State of Education in Africa Conference Inspires Attendees to Transform Africa’s Education Sector
Educators and innovators from across Africa and the U.S. met for the Second Annual State of Education in Africa conference on September 2 in Lagos, Nigeria, to engage in insightful panel discussions and gain innovative and practical approaches to transforming Africa’s educational systems.
Policy-makers, educators, administrators, philanthropists and other stakeholders met for the daylong conference to assess the progress of education at all levels in Africa and identify opportunities and challenges in education on the African continent. The education conference was co-sponsored by The Ford Foundation and with support from the World Bank.
The the inaugural State of Education conference was held in 2014 at the Ford Foundation in New York City.
“Some of the world’s leading thinkers and practitioners in education are gathered here to discuss how, together, we can improve education at all levels on the continent,” said Amini Kajunju, President and CEO of The Africa-America Institute about the education conference.
Panel discussions ranged from “Teacher Training”, “Global Best Practices in Education”, “Spotlight on Vocational and Technical Training and Higher Education”, “Early Childhood Education”, and “Reforming Science and Technology Education in Africa”.
As keynote speaker, Patrick Utomi, Founder/CEO at Centre for Values in Leadership, laid out a historical context to explain the current state of education systems in Africa and spoke about the “pedagogy of the determined”, where young people become active learners in education.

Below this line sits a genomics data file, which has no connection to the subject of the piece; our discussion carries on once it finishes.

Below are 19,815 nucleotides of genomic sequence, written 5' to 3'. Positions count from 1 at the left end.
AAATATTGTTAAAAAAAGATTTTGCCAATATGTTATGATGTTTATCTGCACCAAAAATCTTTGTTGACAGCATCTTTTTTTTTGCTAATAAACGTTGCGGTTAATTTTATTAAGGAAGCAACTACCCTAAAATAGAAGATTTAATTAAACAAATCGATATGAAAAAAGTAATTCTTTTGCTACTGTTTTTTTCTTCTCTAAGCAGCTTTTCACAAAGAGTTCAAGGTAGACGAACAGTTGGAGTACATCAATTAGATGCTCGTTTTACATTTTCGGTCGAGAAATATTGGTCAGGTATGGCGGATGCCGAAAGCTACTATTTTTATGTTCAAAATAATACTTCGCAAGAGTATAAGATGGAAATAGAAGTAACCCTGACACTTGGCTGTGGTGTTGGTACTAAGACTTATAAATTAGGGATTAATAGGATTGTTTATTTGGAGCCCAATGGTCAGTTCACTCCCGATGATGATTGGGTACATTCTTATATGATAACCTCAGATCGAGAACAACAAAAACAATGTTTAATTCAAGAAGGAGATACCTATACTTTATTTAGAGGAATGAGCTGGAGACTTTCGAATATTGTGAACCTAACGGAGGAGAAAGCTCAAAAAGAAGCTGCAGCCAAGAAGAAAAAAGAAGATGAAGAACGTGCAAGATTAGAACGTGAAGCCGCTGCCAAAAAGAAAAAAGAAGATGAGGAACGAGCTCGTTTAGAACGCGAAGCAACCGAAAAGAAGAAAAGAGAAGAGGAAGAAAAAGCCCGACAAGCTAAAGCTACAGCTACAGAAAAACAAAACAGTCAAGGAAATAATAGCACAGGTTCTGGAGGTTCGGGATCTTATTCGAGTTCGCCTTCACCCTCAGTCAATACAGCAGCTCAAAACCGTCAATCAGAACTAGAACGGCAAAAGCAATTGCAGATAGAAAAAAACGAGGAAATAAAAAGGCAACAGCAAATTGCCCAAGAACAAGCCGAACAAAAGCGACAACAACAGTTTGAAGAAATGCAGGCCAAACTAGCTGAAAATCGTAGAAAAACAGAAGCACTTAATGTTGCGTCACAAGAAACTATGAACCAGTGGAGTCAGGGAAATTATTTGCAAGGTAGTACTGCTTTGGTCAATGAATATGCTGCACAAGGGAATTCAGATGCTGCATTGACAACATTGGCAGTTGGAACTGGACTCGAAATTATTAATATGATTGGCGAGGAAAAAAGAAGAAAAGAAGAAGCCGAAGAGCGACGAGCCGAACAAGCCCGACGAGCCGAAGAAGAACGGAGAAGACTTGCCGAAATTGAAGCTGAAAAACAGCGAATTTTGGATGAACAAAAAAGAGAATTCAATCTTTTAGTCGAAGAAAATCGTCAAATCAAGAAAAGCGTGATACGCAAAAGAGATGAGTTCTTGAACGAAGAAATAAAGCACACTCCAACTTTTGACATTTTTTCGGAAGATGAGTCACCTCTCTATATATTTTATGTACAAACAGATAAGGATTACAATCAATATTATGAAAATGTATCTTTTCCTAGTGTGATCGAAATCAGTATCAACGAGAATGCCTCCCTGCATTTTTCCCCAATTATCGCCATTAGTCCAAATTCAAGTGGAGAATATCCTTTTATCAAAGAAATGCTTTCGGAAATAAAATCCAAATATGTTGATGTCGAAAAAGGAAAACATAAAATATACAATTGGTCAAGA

Recognizing the shortage of software developers in Africa, Iyinoluwa Aboyeji, Co-founder of Andela, spoke during the “Fireside Chat” about how his company trains African software developers and connects them with leading employers around the world, such as Microsoft, to meet the need for more technical talent.
Aboyeji said technology could be a vehicle to economic empowerment and to solving some of Africa’s challenges. “There is a growing need for young people to solve problems – African problems – using technology,” Aboyeji said.
Pass_NG, an online tool that helps students prepare for Nigeria’s admission examinations, was the first place winner of the PitchFest competition. The PitchFest competition highlighted cutting-edge ideas, tools, information and technologies that can help bring about a better educational system in Africa.
The State of Education in Africa 2015 report, which was released at the conference, provided a snapshot of the progress and challenges in the African education sector. It was produced to guide some of the discussions that took place on panels and the keynote address at the State of Education in Africa conference.
Visit the 2nd Annual State of Education in Africa Conference Page for more details on the conference outcomes.